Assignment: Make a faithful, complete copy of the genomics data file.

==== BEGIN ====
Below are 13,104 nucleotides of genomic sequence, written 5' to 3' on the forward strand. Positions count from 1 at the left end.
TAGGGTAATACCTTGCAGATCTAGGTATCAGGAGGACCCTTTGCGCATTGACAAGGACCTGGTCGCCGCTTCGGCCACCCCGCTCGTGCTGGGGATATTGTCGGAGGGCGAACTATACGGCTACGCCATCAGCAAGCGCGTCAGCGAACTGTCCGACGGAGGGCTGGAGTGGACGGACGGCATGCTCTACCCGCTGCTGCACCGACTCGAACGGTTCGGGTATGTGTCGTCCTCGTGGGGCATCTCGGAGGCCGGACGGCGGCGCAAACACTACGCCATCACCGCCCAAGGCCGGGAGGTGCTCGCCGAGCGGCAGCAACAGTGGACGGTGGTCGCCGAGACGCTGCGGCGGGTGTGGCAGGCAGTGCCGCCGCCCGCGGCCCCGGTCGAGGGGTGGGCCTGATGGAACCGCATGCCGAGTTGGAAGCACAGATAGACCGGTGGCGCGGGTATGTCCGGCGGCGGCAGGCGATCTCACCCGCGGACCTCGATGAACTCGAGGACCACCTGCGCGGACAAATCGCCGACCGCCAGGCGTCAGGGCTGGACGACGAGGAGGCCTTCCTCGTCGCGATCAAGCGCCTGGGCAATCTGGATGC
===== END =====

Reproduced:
Below are 13,104 nucleotides of genomic sequence, written 5' to 3' on the forward strand. Positions count from 1 at the left end.
TAGGGTAATACCTTGCAGATCTAGGTATCAGGAGGACCCTTTGCGCATTGACAAGGACCTGGTCGCCGCTTCGGCCACCCCGCTCGTGCTGGGGATATTGTCGGAGGGCGAACTATACGGCTACGCCATCAGCAAGCGCGTCAGCGAACTGTCCGACGGAGGGCTGGAGTGGACGGACGGCATGCTCTACCCGCTGCTGCACCGACTCGAACGGTTCGGGTATGTGTCGTCCTCGTGGGGCATCTCGGAGGCCGGACGGCGGCGCAAACACTACGCCATCACCGCCCAAGGCCGGGAGGTGCTCGCCGAGCGGCAGCAACAGTGGACGGTGGTCGCCGAGACGCTGCGGCGGGTGTGGCAGGCAGTGCCGCCGCCCGCGGCCCCGGTCGAGGGGTGGGCCTGATGGAACCGCATGCCGAGTTGGAAGCACAGATAGACCGGTGGCGCGGGTATGTCCGGCGGCGGCAGGCGATCTCACCCGCGGACCTCGATGAACTCGAGGACCACCTGCGCGGACAAATCGCCGACCGCCAGGCGTCAGGGCTGGACGACGAGGAGGCCTTCCTCGTCGCGATCAAGCGCCTGGGCAATCTGGATGC